Mn,m(t, ξ’, v’, t  ) =  pN (ξ, v, t, ξ’, v’, t’ ),

            (ξ’, v’) R × R+, t, t’ 0, t t’> 0, n, m = 0, 1, . . . ..          (2.10)

The moments Mn,m , n, m = 0, 1, . . . , defined in (2.10) do not depend from the variables t, t’ separately, but they depend only from t - t’, t, t’>0.

Let 

(t-t’, ξ’, v’ ) = Mn,0 (t, ξ’, v’, t  ),  (ξ’, v’) R × R+, t, t’ 0, t t’> 0, n = 0, 1, . . . ..          (2.11)

Note  that the moments depend, in general, on the unknowns ε, ρ,  of the calibration problems considered in the following Sections and on the time t - t’.  In [4] when t’=0, ξ’ =   and v’=  we derive the following formulae for the moments ,  of the normal SABR model:

 

  (t, , ) = 1, ( , ) R × R+,   t R+,          (2.12)

 

  (t, , ) = , ( , ) R × R+,   t R+,         (2.13)

 

(t, , ) =  +   -1),   ( , ) R × R+,   t R+,          (2.14)

 

(t, , ) =  + 3     -1) +     ),

 

          ( , ) R × R+,   t R+,          (2.15)

 

(t, , )=  + 6     -1) -4     )+

               ,

         

           ( , ) R × R+,   t R+,          (2.16)

 

The moments    depend on the unknowns of the calibration problems considered ε, ρ,  and on the time t.  In particular  depends on ε and     while    depend on ε,   and ρ. The moments ,  do not depend on ε,  and ρ and cannot be used in the solution of calibration problems. The formulae (2.14), (2.15), (2.16) for the moments  have been deduced for the first time in [4].Similar formulae  can be deduced (at least in principle) for the moments Mn,m, n, m = 0, 1, . . ..  These formulae become more and more involved  when n, m increase.

 

 

 The multiple trajectories statistical test

 

Let T > 0 be given. Recall that the probability distributions of the random variables ξT , vT  solutions of (2.1), (2.2), (2.3), (2.4) when t = T depend on ε, , ρ, and that ξT can be observed while vT cannot be observed.

Let us formulate the first calibration problem for the normal SABR model (2.1), (2.2), (2.3), (2.4) that we study. The data of this problem are the forward prices/rates  observed at time t = T on a set of independent trajectories of the normal SABR model (2.1), (2.2), (2.3), (2.4). Let n be a positive integer, we consider n independent copies   , i = 1, 2, . . . , n, of the random variable ξT . Let   be a realization of , i = 1, 2, . . . , n, the set D = { , i = 1, 2, . . . , n} is the set of “observations” used as data sample in  the calibration problem considered, see Figure 1.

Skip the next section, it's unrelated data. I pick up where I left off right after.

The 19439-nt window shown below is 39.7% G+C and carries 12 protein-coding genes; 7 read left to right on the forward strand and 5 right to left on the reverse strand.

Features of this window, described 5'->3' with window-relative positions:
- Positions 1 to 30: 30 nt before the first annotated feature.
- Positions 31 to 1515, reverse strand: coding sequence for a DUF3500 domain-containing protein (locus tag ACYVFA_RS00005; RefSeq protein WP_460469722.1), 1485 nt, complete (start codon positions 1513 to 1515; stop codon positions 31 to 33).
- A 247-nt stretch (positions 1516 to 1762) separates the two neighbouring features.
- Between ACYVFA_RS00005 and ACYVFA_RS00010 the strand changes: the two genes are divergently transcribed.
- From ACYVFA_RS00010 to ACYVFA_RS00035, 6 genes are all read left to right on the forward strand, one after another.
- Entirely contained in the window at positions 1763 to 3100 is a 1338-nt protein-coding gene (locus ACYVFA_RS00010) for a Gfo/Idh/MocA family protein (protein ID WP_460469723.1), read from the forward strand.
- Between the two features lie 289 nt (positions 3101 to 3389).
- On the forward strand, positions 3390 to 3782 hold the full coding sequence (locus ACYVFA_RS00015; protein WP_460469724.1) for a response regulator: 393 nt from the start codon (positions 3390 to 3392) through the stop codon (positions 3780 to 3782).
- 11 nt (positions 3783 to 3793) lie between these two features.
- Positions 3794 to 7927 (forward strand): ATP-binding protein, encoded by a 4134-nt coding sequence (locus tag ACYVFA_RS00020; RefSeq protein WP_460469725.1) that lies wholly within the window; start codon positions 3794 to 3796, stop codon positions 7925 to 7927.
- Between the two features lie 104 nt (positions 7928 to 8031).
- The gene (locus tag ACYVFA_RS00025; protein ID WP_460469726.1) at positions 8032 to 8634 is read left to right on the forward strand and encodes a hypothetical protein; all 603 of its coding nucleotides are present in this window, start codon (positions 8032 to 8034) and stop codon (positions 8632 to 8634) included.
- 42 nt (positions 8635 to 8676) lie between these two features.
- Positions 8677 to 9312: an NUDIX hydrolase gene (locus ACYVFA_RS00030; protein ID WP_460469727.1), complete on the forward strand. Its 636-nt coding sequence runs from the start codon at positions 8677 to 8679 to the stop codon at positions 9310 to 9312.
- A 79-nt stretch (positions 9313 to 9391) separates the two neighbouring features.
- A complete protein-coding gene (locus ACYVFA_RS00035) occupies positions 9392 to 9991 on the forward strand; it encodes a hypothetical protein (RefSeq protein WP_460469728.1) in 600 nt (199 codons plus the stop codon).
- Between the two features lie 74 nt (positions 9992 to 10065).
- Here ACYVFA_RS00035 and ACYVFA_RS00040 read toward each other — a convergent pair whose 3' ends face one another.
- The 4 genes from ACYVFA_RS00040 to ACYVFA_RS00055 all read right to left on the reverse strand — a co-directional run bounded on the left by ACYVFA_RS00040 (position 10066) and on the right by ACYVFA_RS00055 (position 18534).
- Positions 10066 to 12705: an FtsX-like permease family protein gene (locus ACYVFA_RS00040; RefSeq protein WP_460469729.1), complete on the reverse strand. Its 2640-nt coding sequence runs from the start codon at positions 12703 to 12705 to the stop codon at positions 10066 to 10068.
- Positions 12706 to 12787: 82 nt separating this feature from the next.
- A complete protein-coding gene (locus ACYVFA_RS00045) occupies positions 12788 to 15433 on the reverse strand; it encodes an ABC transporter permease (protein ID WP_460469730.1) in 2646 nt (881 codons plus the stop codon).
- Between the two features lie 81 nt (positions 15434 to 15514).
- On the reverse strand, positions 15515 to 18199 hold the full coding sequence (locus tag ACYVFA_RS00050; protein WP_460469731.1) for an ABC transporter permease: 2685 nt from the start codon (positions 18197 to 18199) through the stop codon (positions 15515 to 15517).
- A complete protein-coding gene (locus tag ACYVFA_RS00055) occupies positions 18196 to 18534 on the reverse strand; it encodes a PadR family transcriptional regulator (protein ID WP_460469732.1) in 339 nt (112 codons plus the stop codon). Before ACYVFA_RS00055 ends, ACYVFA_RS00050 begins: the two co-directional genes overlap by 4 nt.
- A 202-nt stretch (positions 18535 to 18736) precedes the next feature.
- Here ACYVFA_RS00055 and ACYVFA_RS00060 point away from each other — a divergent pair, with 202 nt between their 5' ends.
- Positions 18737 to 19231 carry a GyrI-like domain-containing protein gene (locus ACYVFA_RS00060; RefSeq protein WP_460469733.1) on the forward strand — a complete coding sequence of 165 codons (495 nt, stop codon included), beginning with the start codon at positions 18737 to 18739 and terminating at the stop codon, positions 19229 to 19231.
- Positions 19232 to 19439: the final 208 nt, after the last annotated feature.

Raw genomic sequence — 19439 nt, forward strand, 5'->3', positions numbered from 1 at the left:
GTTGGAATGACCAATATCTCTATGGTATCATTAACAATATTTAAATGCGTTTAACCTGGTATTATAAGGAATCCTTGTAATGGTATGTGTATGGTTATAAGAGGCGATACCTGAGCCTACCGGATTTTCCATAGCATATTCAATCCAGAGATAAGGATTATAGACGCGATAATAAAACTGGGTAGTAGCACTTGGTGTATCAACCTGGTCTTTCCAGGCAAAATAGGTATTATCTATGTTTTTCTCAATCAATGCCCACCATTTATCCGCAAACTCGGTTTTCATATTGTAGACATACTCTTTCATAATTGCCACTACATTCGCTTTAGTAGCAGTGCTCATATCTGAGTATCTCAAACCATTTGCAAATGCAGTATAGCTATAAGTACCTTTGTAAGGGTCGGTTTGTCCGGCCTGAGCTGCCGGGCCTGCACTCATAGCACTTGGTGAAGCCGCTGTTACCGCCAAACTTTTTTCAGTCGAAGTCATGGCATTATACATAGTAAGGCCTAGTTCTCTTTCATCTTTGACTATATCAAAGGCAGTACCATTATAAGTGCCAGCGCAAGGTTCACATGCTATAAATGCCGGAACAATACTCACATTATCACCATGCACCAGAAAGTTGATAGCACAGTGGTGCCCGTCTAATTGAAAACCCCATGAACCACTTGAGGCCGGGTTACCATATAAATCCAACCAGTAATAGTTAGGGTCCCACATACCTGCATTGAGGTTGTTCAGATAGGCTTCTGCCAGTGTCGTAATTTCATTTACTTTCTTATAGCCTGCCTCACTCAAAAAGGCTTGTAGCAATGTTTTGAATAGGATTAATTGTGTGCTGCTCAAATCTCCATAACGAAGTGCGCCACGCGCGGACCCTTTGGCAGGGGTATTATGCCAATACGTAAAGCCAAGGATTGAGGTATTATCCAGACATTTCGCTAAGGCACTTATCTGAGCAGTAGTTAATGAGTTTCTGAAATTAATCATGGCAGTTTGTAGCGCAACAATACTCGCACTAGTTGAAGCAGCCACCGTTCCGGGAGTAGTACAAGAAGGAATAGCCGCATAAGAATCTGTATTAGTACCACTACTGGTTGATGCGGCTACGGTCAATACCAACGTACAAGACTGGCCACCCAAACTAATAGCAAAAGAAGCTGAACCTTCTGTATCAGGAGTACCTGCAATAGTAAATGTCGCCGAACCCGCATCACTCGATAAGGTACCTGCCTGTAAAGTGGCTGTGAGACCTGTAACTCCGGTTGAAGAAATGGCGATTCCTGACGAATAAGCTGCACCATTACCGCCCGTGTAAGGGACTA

Figure 1. Data sample 1: the observations    i = 1, 2, . . . , n, of ξt  made at time t=T on n independent trajectories of the normal SABR model.

 

 

More precisely we study the following problem: given T > 0, a statistical  significance level α, 0 < α < 1, a positive integer n and n independent observations at time t = T of the forward prices/rates ξT , that is given , i = 1, 2, . . . , n, (i.e. given the data set D), determine the values of the parameters ε, ρ and  of the model (2.1), (2.2), (2.3), (2.4) with significance level α.

Chosen the null hypothesis H0  (i.e.  given (1.1)) this calibration problem is solved with an ad hoc statistical  test that uses D as data sample.  

Let us define the random variables:

 

=( )2   =( )3   ,    =( )4   ,           i = 1, 2, . . . , n.          (3.1)

 

It is easy to see that the random variables:

 

,   ,              (3.2)

 

are unbiased estimators of   respectively.  The random variables , are used as components  of the vector valued test statistic L = ( ,  ) of the statistical test used to test the hypothesis H0 given by (1.1).

Let us consider the realizations ,     in the data sample D of the random variables ,  that is:

 

,   ,   ,          (3.3)

 

where

 

 =( )2  ,      =( )3  ,         =( )4  ,          i = 1, 2, . . . , n.          (3.4)

 

Given a statistical significance level α, 0 < α < 1, and the null hypothesis H0 defined by (1.1), that is given ε  > 0, ρ (−1, 1), >0, using the vector valued test statistic L, we want to test the null hypothesis H0 given by (1.1) against the alternative hypothesis H1 given by (1.2) with statistical significance level α,   0 < α < 1.

First of all we translate the hypothesis H0 in a corresponding hypothesis for the moments     associated to the normal SABR model (2.1), (2.2), (2.3), (2.4).

The moments ,  obtained from    given by  (2.14), (2.15), (2.16)  when H0 is true and t = T , are compared with the moments ,      observed in the data sample. Note that the point =( ,   ) R3 is the value taken by the test statistic L on the data sample D. In particular to test the null hypothesis H0 considered in (1.1) we check if the point =( ,   ) R3 and the point , ) R3    are “close”     o r  far”.  The heuristic decision rule of the statistical test is:

 

-         retain (do not reject) H0 if the points  and are “close”;          (3.5)

-         reject H0 if the points  and   are far”.                                   (3.6)